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There has been a visible uplift in our relationship with the Commonwealth, and we have been working with key partners to reinvigorate this unique organisation. In particular, we support the work of the eminent persons group, and I look forward to its recommendations on how to build up the role of the organisation ahead of the Commonwealth Heads of Government meeting in October.
I agree completely with my hon. Friend. Last Friday was a remarkable event; it was Britain at its very best. I was in Guinea at the time, which is not yet a member of the Commonwealth. I watched part of the royal wedding on France 24 on a television in the deepest and darkest part of Guinea, and there was huge interest from everyone who watched that programme.
Does my hon. Friend agree that given that there is more than $3 trillion of trade each year inside the Commonwealth, the organisation should be recognised as a beacon of trade globally and UK companies of all sizes should be encouraged to seek out commercial opportunities within the Commonwealth?
Since the election nearly a year ago, my right hon. Friend the Foreign Secretary and his ministerial team have been to more than 30 Commonwealth countries, of which I have visited seven. I assure my hon. Friend that on the agenda for those meetings were trade diplomacy and building up business and enterprise with those countries. The Commonwealth has a vital role in pursuing the Doha development agenda.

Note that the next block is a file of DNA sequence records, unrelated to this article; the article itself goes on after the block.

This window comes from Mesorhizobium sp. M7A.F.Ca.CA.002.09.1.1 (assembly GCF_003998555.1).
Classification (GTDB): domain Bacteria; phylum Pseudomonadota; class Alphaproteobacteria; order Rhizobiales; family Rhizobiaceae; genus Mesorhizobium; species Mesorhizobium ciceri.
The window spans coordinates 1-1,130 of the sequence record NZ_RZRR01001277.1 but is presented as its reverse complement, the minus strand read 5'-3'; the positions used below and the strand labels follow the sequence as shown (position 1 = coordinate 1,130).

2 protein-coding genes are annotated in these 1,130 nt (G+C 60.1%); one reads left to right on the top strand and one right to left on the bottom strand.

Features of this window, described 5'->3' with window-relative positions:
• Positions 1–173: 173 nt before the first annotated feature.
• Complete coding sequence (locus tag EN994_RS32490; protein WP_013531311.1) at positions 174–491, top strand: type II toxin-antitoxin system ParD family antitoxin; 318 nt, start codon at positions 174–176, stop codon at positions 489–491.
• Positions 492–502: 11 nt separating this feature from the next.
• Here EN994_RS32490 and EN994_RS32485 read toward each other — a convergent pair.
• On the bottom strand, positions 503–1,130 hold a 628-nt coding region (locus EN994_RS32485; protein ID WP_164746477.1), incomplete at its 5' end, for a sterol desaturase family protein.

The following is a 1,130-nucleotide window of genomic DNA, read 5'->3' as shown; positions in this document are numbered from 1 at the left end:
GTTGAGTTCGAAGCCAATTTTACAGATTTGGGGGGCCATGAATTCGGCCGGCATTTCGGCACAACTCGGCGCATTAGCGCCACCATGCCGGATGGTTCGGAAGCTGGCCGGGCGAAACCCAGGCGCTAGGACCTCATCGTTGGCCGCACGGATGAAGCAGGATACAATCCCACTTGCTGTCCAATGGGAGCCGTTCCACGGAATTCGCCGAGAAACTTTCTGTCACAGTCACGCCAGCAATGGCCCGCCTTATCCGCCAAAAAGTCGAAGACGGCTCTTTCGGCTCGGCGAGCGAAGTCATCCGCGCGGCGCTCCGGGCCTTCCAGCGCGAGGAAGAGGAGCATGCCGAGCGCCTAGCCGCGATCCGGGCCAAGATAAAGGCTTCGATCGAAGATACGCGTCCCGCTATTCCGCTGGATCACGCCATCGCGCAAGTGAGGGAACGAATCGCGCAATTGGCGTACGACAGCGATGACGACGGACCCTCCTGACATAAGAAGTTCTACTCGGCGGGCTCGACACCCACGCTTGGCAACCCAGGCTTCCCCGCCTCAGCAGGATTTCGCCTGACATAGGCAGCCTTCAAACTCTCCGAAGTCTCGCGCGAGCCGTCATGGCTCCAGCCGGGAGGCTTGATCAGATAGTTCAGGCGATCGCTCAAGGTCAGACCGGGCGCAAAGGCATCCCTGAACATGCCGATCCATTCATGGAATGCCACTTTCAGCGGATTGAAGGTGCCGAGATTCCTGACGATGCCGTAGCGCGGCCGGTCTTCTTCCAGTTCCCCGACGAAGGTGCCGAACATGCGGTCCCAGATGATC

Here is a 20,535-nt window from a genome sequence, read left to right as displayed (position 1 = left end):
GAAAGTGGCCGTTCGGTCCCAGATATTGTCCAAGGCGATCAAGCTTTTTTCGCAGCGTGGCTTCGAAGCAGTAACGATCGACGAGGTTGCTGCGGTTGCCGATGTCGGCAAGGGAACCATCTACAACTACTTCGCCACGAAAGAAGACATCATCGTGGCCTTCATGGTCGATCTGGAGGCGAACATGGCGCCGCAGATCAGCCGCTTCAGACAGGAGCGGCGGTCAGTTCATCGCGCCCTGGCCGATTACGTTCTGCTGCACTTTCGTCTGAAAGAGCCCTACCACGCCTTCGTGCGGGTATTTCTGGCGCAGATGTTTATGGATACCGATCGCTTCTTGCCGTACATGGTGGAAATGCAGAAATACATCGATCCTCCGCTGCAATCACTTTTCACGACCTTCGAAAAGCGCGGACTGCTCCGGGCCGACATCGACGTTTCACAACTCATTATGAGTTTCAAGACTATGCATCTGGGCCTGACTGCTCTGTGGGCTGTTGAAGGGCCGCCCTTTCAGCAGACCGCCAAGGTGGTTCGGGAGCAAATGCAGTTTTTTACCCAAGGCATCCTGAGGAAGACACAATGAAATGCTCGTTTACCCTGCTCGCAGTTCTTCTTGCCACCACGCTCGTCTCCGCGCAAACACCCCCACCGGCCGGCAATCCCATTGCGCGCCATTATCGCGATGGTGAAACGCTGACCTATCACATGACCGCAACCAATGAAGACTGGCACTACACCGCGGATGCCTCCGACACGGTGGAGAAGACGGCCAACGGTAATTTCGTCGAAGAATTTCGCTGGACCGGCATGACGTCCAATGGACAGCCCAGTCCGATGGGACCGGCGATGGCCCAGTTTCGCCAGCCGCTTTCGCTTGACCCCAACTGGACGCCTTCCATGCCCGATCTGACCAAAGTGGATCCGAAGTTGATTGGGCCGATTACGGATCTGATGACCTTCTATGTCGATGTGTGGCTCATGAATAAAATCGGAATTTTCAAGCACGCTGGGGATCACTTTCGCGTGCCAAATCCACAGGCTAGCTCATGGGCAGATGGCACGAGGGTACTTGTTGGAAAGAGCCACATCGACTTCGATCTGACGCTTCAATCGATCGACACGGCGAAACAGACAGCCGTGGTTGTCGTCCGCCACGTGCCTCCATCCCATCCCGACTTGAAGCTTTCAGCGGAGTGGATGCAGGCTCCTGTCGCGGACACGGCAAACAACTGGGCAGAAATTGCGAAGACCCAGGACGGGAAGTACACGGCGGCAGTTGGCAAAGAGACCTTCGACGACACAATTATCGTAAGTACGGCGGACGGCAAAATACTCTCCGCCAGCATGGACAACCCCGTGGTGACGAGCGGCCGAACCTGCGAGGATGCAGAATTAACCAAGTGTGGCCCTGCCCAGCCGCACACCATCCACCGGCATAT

The Minister will know that the Commonwealth Secretariat, which works for more than a third of the world’s population, is run on a shoestring, yet we give billions to the European Union. Would our money not be better spent on maintaining our links with all the small countries and other Commonwealth countries, which have close links, deep loyalty and close family ties to the UK? In other words, should we not put the Commonwealth before the European Union?
The Commonwealth does a first-class job, and it is exemplary in providing excellent value for money from its Secretariat here in London. I am delighted that the multilateral aid review by the Department for International Development concluded that the Commonwealth has a unique place in the international system and can play an even more significant role in development.
Does the hon. Gentleman agree that if the Commonwealth is to be reinvigorated and live up to its ideals, it needs to take a tougher line against member countries such as Sri Lanka, which committed war crimes against its Tamil civilian population according to the recent UN report? Should the Commonwealth not call for an independent international investigation into those war crimes, and suspend Sri Lanka from the Commonwealth unless it co-operates with such an investigation?
We supported the setting up of the report, and it is essential that the Sri Lankan Government respond to it in a timely fashion.
A resounding yes. An organisation that concentrated originally on Anglophone countries now attracts a keenness to join from countries outside the Anglophone sphere. Recently, Rwanda, a Francophone country, joined, as did Mozambique, a Lusophone country. Countries are queuing up to join this excellent organisation.